Highlights for policy makers:
- COVID-19 and the State Economy
- GDP Drops in Most Regions
- CaliFormer Businesses: Update
- Employment 868k Below Pre-Covid Level
- Labor Force Participation Rate
- Nonfarm Jobs: 826k Below Pre-Covid Level
- Jobs Change by Industry
- Employment Recovery by Region
- Unemployment Rates by Legislative Districts
- Unemployment Rates by Region
- MSAs with the Worst Unemployment Rates
COVID-19 and the State Economy
The overall results for November again show a disconnect between job reopenings and the number of workers reported as returning to employment, but with the outcomes reversed from last month. The change in nonfarm jobs at 45,700 was the lowest this year since the 80,000 loss posted in January. The change in employment at 79,900 was the highest since February when the second round of state-ordered closings first began to ease.
However, after improving in September as the federal unemployment benefits came to an end, the overall labor force since has remained essentially unchanged. The growth conditions still exist. Unfilled job openings as estimated by the new state-level Job Openings & Labor Turnover Survey (JOLTS) data continue to remain at series highs in California as elsewhere, with sufficient numbers to close the remaining gap with the pre-pandemic levels for nonfarm jobs. Labor supply as reflected in the labor force stagnation, however, continues to be a constraint on the ability to do so.
The continuing disconnect between the job and employment numbers is likely due to several factors. First, in a technical factor, the household survey used for the employment numbers may be producing more accurate information at the moment. Although the sample size overall is much larger, BLS indicates that the establishment survey used for the job numbers had the lowest response rate for a November in 13 years.
A second more structural issue is that a large share of households operated through the pandemic with significantly higher savings. Combined with lower consumption of services and delays for the purchase of many goods that remain in short supply, most households instead used substantial shares of the various pandemic period benefits to boost their savings, pay off debt, and invest in the stock market. Return to employment remains limited in some cases because pandemic payments were used to build financial cushions rather than provide immediate income support.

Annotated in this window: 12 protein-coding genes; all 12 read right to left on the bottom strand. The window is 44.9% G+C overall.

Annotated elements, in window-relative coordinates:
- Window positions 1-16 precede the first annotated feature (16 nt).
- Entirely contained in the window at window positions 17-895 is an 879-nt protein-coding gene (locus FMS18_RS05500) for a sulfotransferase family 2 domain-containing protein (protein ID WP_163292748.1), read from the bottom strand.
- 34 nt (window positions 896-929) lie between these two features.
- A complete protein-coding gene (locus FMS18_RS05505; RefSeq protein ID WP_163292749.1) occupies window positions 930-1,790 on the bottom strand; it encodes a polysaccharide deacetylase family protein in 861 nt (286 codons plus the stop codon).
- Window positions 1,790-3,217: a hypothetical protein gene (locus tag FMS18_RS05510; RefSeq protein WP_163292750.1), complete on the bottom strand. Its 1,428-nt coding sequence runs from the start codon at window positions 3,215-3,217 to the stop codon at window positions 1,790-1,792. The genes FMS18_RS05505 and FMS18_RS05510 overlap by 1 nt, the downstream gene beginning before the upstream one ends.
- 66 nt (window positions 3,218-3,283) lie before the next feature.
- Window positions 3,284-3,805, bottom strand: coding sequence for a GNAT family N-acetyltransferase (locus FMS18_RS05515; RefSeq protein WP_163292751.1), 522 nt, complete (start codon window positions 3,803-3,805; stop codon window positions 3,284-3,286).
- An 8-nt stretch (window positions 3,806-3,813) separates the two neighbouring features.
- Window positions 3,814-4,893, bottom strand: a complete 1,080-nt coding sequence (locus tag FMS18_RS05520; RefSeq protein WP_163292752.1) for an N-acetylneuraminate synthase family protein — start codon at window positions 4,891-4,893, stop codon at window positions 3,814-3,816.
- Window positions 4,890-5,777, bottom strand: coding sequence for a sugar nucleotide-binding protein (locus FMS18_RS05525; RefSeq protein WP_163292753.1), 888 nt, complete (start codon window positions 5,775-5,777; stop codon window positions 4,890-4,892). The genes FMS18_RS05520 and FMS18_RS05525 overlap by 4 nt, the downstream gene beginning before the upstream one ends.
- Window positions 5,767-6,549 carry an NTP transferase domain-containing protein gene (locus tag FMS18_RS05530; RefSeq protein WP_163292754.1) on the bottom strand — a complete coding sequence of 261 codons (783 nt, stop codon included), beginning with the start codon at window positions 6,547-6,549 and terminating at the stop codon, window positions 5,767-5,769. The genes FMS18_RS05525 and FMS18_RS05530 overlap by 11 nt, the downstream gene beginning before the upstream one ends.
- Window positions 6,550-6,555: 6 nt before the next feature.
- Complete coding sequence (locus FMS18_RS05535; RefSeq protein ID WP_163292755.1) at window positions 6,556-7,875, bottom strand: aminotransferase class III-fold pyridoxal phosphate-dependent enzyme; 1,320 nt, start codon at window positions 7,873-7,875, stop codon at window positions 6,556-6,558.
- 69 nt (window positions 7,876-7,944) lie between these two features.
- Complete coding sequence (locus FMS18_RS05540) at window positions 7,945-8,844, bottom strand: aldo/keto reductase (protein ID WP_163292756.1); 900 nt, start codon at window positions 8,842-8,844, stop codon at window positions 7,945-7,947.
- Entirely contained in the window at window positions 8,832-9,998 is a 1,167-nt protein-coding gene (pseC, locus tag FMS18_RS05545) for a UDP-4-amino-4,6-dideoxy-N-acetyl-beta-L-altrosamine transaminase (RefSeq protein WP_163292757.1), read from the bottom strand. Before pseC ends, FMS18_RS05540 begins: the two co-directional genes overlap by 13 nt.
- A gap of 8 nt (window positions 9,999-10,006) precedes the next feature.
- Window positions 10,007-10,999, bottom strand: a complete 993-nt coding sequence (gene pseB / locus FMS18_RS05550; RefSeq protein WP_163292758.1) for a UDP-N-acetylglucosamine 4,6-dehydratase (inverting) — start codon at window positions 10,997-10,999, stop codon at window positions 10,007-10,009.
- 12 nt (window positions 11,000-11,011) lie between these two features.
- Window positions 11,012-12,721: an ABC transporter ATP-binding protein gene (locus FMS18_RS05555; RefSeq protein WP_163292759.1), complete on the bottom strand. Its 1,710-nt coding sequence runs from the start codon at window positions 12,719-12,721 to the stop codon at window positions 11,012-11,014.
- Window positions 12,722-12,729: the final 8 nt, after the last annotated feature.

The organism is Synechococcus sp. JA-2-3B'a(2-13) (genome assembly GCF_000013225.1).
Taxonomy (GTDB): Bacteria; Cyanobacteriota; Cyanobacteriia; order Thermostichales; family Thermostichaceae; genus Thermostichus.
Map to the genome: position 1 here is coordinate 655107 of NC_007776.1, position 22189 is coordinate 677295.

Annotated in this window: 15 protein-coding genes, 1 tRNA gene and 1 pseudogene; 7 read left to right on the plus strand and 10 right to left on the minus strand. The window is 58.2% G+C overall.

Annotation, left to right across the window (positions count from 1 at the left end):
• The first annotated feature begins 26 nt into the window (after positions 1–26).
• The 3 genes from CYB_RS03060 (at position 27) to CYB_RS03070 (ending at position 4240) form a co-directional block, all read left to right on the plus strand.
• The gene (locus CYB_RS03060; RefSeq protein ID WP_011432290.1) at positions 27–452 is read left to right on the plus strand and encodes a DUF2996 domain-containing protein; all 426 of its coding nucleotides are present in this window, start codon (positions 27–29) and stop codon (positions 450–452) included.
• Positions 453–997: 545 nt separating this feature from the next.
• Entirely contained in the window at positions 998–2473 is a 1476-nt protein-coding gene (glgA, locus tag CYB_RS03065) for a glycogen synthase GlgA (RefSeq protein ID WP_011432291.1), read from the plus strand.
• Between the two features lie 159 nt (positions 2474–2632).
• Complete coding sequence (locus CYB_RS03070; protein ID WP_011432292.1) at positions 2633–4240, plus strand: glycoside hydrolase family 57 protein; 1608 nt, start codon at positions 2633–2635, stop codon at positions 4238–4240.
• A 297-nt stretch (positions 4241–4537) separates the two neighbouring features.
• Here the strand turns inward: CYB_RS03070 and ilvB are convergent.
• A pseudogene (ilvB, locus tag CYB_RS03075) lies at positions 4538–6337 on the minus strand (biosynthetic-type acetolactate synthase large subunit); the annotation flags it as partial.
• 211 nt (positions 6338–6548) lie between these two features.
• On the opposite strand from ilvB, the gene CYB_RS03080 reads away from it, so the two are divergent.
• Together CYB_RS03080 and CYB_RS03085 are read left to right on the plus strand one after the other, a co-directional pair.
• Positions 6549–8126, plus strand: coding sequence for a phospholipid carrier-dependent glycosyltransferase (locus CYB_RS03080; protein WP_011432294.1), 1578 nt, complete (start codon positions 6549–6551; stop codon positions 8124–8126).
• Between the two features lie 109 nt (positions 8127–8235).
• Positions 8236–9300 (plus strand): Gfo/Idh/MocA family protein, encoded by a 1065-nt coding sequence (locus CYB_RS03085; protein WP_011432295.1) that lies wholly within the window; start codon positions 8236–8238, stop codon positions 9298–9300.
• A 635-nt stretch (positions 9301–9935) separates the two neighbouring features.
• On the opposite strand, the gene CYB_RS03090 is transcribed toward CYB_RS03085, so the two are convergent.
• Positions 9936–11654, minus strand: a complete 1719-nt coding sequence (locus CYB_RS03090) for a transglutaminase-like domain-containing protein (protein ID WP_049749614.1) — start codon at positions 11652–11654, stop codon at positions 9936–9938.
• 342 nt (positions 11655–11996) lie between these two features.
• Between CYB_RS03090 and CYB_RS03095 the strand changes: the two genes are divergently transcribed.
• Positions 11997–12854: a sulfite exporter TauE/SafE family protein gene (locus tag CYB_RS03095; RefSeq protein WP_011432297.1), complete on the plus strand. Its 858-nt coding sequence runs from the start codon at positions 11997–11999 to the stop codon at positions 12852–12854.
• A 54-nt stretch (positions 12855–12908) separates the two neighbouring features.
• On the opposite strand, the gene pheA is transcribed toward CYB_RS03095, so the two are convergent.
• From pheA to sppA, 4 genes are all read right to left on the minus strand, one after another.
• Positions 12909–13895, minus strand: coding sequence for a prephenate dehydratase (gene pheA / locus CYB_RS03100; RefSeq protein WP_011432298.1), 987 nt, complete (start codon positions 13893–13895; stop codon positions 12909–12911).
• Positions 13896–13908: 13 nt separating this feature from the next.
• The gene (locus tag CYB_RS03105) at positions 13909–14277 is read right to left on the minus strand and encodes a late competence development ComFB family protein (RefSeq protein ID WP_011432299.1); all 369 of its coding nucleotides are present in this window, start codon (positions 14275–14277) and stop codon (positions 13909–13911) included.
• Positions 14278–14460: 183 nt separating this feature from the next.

Third, workers are shifting to self-employment especially after having experienced several months of working at home or developing side businesses for income security. The most current business formation data from the Census Bureau show average monthly applications in 2021 coming in at 44% above the average in 2019. Applications with planned wages, however, are up 20% from the 2019 average and remain far off their levels in the period just before the Great Recession. Nationally, the numbers are higher, with all applications up 58% and applications with planned wages up 34%. New businesses not planning immediately for employees remains the dominant form in both cases—at 86% of the total in California and 88% nationally—but this form will continue to be at risk in California due to AB 5 (2019). This factor, however, will continue to help drive the employment numbers, especially in other states, as evidenced by the November results showing 12 states now above their pre-pandemic employment level.
Using the more relevant unadjusted numbers, jobs by wage level showed improvement across all categories. Gains were strongest within the medium and lower wage industries as holiday hiring took hold and as Government continued to expand, but additional gains were in Transportation & Warehousing as efforts to resolve the current supply chain disruptions continue. Higher wage industries came in only 1.2% below the pre-pandemic level in February 2020.
In the chart, higher wage jobs are those industries with average annual wages above $100,000; medium wage is $50,000 to $100,000; and lower wage is below $50,000. Job data is drawn from the industry classifications, unadjusted job numbers, and wage levels generally used in the regular report section below on Nonfarm Jobs.
While most of the comparisons in this report and elsewhere measure recovery in terms of the pre-COVID levels in February 2020, the state lockdowns also shut off what was relatively strong growth in 2019. Full recovery consequently should instead be considered in how long it will take for the state to return to trend.